Set in the late 1920s, The Age of Shadows follows the cat-and-mouse game that unfolds between a group of resistance fighters trying to bring in explosives from Shanghai to destroy key ...
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A reverse comedy that tells the story of a perfectionist assassin who falls and hits his head in a sauna, giving him amnesia. When a down-and-out actor switches locker keys with him, they ... See full summary »
It is set in the Joseon Dynasty. The Japanese killed King Gojeung, And princess Deokhye became the Queen. The Japanese army wanted to kill queen Deokhye. When princess Deokhye was young she... See full summary »
Set in the late 1920s, The Age of Shadows follows the cat-and-mouse game that unfolds between a group of resistance fighters trying to bring in explosives from Shanghai to destroy key Japanese facilities in Seoul, and Japanese agents trying to stop them. A talented Korean-born Japanese police officer, who was previously in the independence movement himself, is thrown into a dilemma between the demands of his reality and the instinct to support a greater cause. Written by
So much in this film it feels like watching a Beethoven Symphony!
Mil Jeong (밀정 ~ The Age of Shadows).
Viewed at 2016 Venice FilmFestival. Tremendous Korean epochal drama about life and resistance under the oppressive Japanese occupation in the early decades of the century. Director Kim Jaewoon really knows how to set up drama and suspense mixed with blazing action. There was so much in this film that I felt like I was watching a Beethoven symphony. Dark Sepia toned photography used to good effect enhances period feel. Musical soundtrack employs jazz and adrenaline tensor stretches and the final shootout in the train station is orchestrated deftly to Ravel's Bolero.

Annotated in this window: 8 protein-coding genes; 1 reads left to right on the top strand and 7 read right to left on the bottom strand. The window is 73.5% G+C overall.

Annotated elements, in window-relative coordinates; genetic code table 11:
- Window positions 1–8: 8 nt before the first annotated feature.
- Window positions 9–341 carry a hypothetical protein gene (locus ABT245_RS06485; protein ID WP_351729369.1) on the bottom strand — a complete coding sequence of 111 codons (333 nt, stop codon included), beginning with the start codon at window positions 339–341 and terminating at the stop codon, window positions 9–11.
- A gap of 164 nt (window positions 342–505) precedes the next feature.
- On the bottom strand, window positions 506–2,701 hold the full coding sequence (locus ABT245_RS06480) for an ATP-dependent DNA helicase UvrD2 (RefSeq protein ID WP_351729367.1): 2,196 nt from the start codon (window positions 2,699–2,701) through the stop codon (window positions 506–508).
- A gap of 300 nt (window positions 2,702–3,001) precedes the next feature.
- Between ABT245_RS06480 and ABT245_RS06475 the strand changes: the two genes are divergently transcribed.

139' running time is long and winds up with several anticlimactic codas but never lets you out if its grip. For Koreans this is clearly a film with heavy patriotic messages. The final theme is "Don't let your failures stop you -- build on them and rise to the next level" -- until victory is achieved. I would love to see this film with a Korean audience and would expect to see people on their feet cheering at the end... A young Italian I met afterwards said he loved it even though he knows nothing of the history involved. I could easily see why -- in a way this is something like a Kimchee spaghetti western and charismatic actor Kang-ho Song, 49, has got to be the Korean equivalent of John Wayne, or at least, Robert Mitchum.
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